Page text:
In 2014 I flew with a friend in a Piper Archer II single-engine aircraft from The Netherlands via the African west coast to South Africa and back home again via eastern Africa and the Middle East. A travel blog of this trip can be found on www.acrossafricachallenge.com.
Once we arrived in South Africa, I was introduced to a family that owned a family lodge in the Timbavati area just west of Kruger National Park. The land has open connections with this National Park so animals can go in and out freely.
By now, the family lodge has been made commercial, but the picture above is still the old style lodge. A central area (boma) was a place where you could get together to relax after having been on an early morning or late afternoon game drive.
The boma is the area where you get together in the evening after the afternoon safari drive as well to enjoy a South African Braai or BBQ together. We have good memories of this place overlooking the dry riverbed below the tree you see at the other end of the boma and where the fence is seen low.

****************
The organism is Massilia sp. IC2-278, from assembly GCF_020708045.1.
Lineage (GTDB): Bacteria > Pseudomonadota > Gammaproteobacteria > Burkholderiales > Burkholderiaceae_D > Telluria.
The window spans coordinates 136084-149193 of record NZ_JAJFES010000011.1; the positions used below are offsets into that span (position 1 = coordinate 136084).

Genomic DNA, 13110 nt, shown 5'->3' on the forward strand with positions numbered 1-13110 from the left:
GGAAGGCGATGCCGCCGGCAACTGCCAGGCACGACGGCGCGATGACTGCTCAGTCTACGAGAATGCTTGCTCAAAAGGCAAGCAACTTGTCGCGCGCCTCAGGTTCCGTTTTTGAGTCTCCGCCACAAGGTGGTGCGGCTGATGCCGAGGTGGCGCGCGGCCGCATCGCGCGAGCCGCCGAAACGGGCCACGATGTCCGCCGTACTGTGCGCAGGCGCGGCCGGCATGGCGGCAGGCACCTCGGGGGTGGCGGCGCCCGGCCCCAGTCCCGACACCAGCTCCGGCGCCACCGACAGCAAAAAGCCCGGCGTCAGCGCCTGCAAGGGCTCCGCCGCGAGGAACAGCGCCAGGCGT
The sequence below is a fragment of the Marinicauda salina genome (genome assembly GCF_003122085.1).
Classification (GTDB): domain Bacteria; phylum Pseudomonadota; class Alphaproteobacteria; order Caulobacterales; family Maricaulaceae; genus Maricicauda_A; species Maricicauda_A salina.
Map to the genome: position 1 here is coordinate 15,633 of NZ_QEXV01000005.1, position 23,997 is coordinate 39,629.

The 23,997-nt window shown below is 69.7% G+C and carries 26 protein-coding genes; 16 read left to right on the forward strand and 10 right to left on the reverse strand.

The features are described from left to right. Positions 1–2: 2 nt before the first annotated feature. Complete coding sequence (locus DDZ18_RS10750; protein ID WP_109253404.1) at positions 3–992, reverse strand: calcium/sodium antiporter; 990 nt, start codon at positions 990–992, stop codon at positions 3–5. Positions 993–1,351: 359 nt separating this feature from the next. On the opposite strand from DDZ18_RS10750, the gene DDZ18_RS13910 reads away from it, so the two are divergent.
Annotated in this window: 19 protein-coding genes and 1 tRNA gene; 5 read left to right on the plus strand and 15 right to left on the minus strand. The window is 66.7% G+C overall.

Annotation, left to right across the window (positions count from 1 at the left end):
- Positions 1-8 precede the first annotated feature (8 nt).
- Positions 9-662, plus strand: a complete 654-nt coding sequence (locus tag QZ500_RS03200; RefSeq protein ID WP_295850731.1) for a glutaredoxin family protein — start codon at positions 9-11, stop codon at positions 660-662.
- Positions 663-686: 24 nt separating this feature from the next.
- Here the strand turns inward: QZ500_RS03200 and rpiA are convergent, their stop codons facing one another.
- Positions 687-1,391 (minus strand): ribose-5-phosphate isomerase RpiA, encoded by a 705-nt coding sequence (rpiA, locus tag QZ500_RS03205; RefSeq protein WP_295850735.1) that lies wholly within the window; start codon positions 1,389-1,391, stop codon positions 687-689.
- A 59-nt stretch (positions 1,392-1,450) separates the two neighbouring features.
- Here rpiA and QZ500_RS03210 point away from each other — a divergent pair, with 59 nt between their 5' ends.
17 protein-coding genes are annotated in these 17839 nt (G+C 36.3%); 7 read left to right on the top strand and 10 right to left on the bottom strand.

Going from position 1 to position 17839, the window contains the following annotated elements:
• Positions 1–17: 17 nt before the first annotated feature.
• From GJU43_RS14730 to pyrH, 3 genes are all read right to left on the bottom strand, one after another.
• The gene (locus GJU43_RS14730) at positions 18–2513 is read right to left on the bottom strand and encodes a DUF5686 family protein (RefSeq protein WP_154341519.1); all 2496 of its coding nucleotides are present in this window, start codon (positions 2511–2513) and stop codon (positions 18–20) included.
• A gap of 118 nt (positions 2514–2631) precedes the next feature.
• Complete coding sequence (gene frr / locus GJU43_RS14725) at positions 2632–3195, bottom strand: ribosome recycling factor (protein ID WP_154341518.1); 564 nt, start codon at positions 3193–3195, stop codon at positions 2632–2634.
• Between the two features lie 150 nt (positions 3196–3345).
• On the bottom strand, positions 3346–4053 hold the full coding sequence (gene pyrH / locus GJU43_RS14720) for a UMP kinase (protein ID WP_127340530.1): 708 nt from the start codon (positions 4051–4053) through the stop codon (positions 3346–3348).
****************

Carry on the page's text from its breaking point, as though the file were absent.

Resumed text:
The rondavels were equipped with a private bathroom and one or two bedrooms. The shower was outside, but if you look good you can see the smoke coming out of the chimney so the water was heated.
Flying in southern Africa
From flying through Africa and several times revisiting the southern part of Africa to fly in that area with friends, the idea was born to share my experiences and to write a book, which was published at Amazon.com called “Crossing Boundaries.” After that, it was not a very big step to start organising self-fly safaris for pilots from Europe and the US.
Above you see a picture taken of the lodge jeep on a bush airstrip in the Kruger area.
The rich wildlife is right there in Africa and you can experience it in a way you normally cannot experience it when you just visit one area or when you drive around.
P.S. I am still involved in organising flying trips to South Africa, Swaziland, Mozambique, Malawi, Zimbabwe, Botswana and Namibia. If you are interested, have a look at the African Flying Adventures website.